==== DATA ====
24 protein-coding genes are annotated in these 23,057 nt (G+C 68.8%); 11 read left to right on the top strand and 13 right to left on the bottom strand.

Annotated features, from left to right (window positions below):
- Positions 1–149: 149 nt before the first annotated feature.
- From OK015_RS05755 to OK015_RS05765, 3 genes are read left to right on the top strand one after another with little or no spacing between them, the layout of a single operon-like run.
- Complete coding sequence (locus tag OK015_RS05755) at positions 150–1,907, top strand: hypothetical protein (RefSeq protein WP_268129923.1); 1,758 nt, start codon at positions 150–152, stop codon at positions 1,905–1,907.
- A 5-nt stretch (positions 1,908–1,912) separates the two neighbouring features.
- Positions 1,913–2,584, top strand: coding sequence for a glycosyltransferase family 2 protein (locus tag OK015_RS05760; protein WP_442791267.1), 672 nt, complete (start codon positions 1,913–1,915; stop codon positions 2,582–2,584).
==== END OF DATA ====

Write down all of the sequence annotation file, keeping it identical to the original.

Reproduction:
24 protein-coding genes are annotated in these 23,057 nt (G+C 68.8%); 11 read left to right on the top strand and 13 right to left on the bottom strand.

Annotated features, from left to right (window positions below):
- Positions 1–149: 149 nt before the first annotated feature.
- From OK015_RS05755 to OK015_RS05765, 3 genes are read left to right on the top strand one after another with little or no spacing between them, the layout of a single operon-like run.
- Complete coding sequence (locus tag OK015_RS05755) at positions 150–1,907, top strand: hypothetical protein (RefSeq protein WP_268129923.1); 1,758 nt, start codon at positions 150–152, stop codon at positions 1,905–1,907.
- A 5-nt stretch (positions 1,908–1,912) separates the two neighbouring features.
- Positions 1,913–2,584, top strand: coding sequence for a glycosyltransferase family 2 protein (locus tag OK015_RS05760; protein WP_442791267.1), 672 nt, complete (start codon positions 1,913–1,915; stop codon positions 2,582–2,584).